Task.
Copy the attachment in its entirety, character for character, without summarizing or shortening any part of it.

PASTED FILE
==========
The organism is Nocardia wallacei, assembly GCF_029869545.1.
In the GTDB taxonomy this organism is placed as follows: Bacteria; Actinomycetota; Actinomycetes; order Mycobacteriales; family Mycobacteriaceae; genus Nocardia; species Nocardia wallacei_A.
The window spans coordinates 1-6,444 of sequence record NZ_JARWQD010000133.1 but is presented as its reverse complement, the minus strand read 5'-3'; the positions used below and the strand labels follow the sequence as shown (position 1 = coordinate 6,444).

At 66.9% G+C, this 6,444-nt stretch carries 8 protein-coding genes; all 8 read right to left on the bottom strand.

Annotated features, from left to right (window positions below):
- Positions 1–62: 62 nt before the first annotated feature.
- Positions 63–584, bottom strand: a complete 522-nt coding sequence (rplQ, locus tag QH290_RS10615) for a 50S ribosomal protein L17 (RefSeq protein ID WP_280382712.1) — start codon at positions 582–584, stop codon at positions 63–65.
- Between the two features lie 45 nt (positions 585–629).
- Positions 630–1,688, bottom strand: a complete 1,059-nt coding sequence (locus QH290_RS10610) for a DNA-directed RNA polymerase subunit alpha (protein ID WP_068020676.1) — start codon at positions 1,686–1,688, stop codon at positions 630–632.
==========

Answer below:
The organism is Nocardia wallacei, assembly GCF_029869545.1.
In the GTDB taxonomy this organism is placed as follows: Bacteria; Actinomycetota; Actinomycetes; order Mycobacteriales; family Mycobacteriaceae; genus Nocardia; species Nocardia wallacei_A.
The window spans coordinates 1-6,444 of sequence record NZ_JARWQD010000133.1 but is presented as its reverse complement, the minus strand read 5'-3'; the positions used below and the strand labels follow the sequence as shown (position 1 = coordinate 6,444).

At 66.9% G+C, this 6,444-nt stretch carries 8 protein-coding genes; all 8 read right to left on the bottom strand.

Annotated features, from left to right (window positions below):
- Positions 1–62: 62 nt before the first annotated feature.
- Positions 63–584, bottom strand: a complete 522-nt coding sequence (rplQ, locus tag QH290_RS10615) for a 50S ribosomal protein L17 (RefSeq protein ID WP_280382712.1) — start codon at positions 582–584, stop codon at positions 63–65.
- Between the two features lie 45 nt (positions 585–629).
- Positions 630–1,688, bottom strand: a complete 1,059-nt coding sequence (locus QH290_RS10610) for a DNA-directed RNA polymerase subunit alpha (protein ID WP_068020676.1) — start codon at positions 1,686–1,688, stop codon at positions 630–632.